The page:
- Motherboard: Supermicro X9DRi-LN4F (Link to Supermicro Product Spec Page) This motherboard has dual 2011 sockets with a whopping 24 DIMM slots. With this build we’ll be using only 8 of those available DIMMS, so there’s a possible future upgrade. 6 SATA ports are standard, along with 2 SAS ports, for a total of 14 available SATA connections. Quad Gigabit NIC is also standard, plus IPMI.
- RAM: Here, we’re using 8x4GB DDR3 ECC REG for quad channel support, and a total of 32GB of available memory. 32GB is a good value here. Another 2 sets would fill all 24 slots, for a total of 96GB.
- CPU Cooler: There’s not much to say here. It’s compatible, it’s quiet, and it works. We won’t be overclocking, so there’s not much to worry about so long as it works. Also designed for continuous operations.
- PSU: It’s cheap, powerful enough, and works. Not much more to say.
- Case: This case has full SSI-EEB+ (E-ATX with specialized mounting) support. Supports 6 3.5" hard drives two 2.5" SSDs, and two 5.25" bays natively. It’s an all-around wonderful case, and it’s really well-constructed (I have one, it’s great). Also, one of the few cases that actually will fit this massive MOBO. In the front is a MASSIVE 200mm intake fan. Didn’t even know they made them that big.
- Splitter/Extension * These are necessary with the parts listed above to work. The power supply listed only has 1 8 Pin EPS connection for the CPU. Since we have 2, need a splitter. If you use a different PSU, check on the # of EPS connections. If it has 2, this part is not necessary. This board BARELY fits in the case. I know, I have both! Here’s some pictures to show. Because of this, wiring the power can be a bit tricky, and to get it done in a clean way, need the 12" extension.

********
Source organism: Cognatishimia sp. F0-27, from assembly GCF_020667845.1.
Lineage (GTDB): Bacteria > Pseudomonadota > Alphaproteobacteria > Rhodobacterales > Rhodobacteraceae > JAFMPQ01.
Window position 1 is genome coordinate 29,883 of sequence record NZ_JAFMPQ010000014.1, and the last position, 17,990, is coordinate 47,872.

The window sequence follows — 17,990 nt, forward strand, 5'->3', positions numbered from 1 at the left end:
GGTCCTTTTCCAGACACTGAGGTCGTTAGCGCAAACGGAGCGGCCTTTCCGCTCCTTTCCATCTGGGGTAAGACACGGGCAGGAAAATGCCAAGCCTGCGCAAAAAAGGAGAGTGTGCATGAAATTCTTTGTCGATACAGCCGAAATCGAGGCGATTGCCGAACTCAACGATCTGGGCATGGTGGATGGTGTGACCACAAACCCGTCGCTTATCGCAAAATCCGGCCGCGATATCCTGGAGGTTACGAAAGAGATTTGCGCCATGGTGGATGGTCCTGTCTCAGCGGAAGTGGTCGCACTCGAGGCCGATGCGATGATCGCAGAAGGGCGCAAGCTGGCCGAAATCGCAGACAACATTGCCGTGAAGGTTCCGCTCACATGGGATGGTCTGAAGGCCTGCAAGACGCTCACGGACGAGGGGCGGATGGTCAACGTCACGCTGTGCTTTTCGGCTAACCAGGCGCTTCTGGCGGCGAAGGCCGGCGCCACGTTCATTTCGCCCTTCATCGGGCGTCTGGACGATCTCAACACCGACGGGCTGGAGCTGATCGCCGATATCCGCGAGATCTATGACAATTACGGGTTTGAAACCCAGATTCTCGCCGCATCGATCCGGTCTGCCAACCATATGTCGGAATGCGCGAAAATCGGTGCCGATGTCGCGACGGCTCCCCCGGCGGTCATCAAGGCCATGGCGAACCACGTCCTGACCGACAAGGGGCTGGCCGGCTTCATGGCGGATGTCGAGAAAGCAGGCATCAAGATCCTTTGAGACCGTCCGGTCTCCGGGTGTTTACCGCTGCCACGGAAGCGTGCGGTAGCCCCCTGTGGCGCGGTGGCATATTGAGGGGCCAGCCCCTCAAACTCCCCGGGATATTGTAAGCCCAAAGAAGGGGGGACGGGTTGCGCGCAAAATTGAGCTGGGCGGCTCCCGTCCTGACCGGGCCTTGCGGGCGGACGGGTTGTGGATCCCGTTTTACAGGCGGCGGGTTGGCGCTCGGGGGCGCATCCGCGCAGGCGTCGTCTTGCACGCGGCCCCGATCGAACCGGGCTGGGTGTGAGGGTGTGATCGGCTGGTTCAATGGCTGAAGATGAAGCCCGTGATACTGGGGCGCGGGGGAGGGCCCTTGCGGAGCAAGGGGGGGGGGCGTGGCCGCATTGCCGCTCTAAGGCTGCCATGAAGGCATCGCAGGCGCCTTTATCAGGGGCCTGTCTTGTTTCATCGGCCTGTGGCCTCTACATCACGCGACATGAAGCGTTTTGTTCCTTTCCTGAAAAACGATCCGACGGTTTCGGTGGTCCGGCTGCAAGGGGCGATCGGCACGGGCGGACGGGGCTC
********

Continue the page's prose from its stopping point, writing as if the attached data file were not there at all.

- Thermal Paste This is the best non-liquid metal thermal compound out there, hands down.
Cautionary notes, other details
- Server equipment is stripped down to the bare minimum for compatibility and reliability. Because of this, features you are used to having might be missing - for example, some server motherboards don’t have onboard audio. Also, most will use VGA onboard.
- Use a SSD for your host OS. This is likely where your Plex metadata will live, so if you’re going to generate thumbnails and you have a sizeable library, make sure to get an appropriate size. I have about 20TB of media with thumbnails turned on, and 500GB is starting to feel tight. About 250GB is a good start for most people.
- Familiarize yourself with the BIOS options. Some may be different than consumer models. Make sure Hyper-threading is turned on in the BIOS. When in doubt, clear the CMOS / reset to default. You should verify that all 24-threads are showing in your host OS.
- Almost any OS will work. Includes ESXI, unRAID, FreeNAS, Linux, and Windows of course.
- Evaluate your RAID options. This motherboard has capabilities for onboard RAID, but that isn’t for everyone.
Upgrades, other parts